The SJC also added consideration of several more judicial nominees to the agenda for its September 8 meeting, including several for District Courts that are frequently fora for technology related litigation: the Southern District of New York, Eastern District of Texas and the District of Delaware.
The SJC usually holds executive business meetings once per week, usually on Thursday morning, when the Senate is in session. The SJC rules allow members to delay consideration of bills for one week. It is common for bills on the SJC agenda to be held over for many weeks before the SJC considers them.
Congressional Reaction to DOJ Action to Block AT&T Acquisition of T-Mobile USA
9/1. Congressional reaction to the Department of Justice's (DOJ) lawsuit to block AT&T's acquisition of T-Mobile USA broke down along party lines. It also mirrored statements made prior to the filing of the lawsuit. Many Democrats oppose the merger and support the DOJ action.
Several Democrats on the Senate Judiciary Committee (SJC) and House Judiciary Committee (HJC), which oversee the DOJ and its Antitrust Division, praised the DOJ. Judiciary Committee Republicans criticized the DOJ action.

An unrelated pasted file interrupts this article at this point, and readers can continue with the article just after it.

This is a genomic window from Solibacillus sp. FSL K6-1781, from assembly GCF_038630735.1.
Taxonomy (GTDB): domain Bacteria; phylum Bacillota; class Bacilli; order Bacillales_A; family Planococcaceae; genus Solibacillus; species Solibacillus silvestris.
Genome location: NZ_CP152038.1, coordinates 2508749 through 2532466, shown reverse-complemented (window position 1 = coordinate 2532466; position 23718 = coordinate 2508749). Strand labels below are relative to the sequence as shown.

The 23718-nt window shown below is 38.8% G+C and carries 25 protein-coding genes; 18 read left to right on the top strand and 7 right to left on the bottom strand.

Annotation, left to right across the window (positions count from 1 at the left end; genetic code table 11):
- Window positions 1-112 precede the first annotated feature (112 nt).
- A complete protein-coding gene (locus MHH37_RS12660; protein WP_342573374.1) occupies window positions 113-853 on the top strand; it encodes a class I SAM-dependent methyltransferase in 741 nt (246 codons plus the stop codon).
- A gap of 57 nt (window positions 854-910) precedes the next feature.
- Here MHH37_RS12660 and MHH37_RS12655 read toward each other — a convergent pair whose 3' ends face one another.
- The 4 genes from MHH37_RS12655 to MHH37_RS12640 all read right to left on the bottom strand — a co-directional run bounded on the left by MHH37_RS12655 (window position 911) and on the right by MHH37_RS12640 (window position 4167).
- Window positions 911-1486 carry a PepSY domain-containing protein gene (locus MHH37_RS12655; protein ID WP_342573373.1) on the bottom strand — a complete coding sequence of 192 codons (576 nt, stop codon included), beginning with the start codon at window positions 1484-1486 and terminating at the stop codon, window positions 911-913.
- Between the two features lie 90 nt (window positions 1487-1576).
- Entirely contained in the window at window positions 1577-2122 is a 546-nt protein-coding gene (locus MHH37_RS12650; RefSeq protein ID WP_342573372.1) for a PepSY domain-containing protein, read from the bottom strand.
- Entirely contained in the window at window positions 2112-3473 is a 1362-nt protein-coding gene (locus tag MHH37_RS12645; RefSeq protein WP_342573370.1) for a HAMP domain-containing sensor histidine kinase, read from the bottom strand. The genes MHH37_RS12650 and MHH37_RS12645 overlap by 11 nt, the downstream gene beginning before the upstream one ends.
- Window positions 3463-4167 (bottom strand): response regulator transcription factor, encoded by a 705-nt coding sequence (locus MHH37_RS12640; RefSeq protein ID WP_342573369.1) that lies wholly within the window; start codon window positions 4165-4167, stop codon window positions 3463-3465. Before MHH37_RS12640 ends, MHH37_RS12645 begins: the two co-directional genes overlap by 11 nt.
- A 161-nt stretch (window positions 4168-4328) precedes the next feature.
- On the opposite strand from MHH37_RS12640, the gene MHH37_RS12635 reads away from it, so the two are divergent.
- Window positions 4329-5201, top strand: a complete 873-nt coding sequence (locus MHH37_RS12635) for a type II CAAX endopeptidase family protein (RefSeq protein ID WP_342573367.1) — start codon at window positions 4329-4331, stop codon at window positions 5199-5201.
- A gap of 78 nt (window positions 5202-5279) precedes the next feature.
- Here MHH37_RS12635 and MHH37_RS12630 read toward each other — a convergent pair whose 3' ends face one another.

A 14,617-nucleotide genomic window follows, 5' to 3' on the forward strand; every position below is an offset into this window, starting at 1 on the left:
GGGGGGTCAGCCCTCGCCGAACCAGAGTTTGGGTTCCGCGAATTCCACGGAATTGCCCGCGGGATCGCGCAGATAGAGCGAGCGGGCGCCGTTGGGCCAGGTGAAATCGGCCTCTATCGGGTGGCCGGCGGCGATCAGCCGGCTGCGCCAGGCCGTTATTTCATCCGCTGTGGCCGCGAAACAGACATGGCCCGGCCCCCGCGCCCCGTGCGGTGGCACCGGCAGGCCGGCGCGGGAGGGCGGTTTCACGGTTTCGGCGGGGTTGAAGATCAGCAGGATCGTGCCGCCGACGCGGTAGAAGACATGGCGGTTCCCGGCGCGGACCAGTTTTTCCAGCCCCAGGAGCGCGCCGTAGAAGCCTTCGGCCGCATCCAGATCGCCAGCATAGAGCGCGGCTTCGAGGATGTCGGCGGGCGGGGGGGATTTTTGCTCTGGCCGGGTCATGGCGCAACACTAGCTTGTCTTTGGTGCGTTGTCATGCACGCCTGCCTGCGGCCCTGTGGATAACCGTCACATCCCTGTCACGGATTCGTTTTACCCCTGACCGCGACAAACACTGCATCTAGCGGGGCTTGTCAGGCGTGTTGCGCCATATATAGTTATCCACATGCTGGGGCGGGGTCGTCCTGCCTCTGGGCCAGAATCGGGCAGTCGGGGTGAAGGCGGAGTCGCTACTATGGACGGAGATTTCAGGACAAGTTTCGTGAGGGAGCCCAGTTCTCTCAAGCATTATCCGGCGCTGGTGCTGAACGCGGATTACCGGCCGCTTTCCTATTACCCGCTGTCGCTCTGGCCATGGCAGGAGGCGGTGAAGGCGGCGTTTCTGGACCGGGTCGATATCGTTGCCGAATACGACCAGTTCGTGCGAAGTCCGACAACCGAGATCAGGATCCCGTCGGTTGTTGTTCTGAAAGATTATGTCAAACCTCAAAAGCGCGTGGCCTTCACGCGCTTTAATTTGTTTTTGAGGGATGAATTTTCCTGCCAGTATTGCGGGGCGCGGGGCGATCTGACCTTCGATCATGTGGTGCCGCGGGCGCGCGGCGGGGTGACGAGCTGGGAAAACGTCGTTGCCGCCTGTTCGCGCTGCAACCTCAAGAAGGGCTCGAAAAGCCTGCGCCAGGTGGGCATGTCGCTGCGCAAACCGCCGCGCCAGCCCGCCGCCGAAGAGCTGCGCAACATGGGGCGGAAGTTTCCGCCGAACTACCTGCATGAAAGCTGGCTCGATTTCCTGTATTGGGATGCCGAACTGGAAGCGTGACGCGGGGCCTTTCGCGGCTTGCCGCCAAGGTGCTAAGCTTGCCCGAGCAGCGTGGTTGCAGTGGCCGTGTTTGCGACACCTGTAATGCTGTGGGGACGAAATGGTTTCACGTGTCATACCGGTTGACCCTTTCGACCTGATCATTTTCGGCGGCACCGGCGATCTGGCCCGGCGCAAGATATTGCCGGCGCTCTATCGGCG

Sen. Al Franken (D-MN) stated in a release that "I've heard from families across Minnesota that cell phone expenses are an ever-rising percentage of their bills each month, and this merger could make wireless bills increase by as much as 25 percent -- a burden families certainly don't need in this tough economy. This merger would also hurt competition and concentrate enormous power in the hands of just two companies -- AT&T and Verizon -- who would control more than 80 percent of the wireless market. I'm glad the Justice Department recognizes that this merger would hurt consumers and I hope that the court will agree and block it from moving forward."
Sen. Franken (at left) has submitted letters to the DOJ and FCC expressing and explaining his opposition to regulatory approval of this merger. See for example, story titled "Sen. Franken Urges DOJ and FCC to Reject AT&T T-Mobile Merger" in TLJ Daily E-Mail Alert No 2,271, July 27, 2011.
Sen. Herb Kohl (D-WI), Chairman of the SJC's Subcommittee on Antitrust, Competition Policy and Consumer Rights, stated in a release that "We applaud the Justice Department for their action to protect consumers in a powerful and growing industry that reaches virtually every American. Preserving choices means ensuring competition, and competition ultimately benefits consumers."
In contrast, Sen. Mike Lee (R-UT), the ranking Republican on the Subcommittee, stated in a release that "I am disappointed in the Justice Department's decision to seek to block the proposed merger between AT&T and T-Mobile."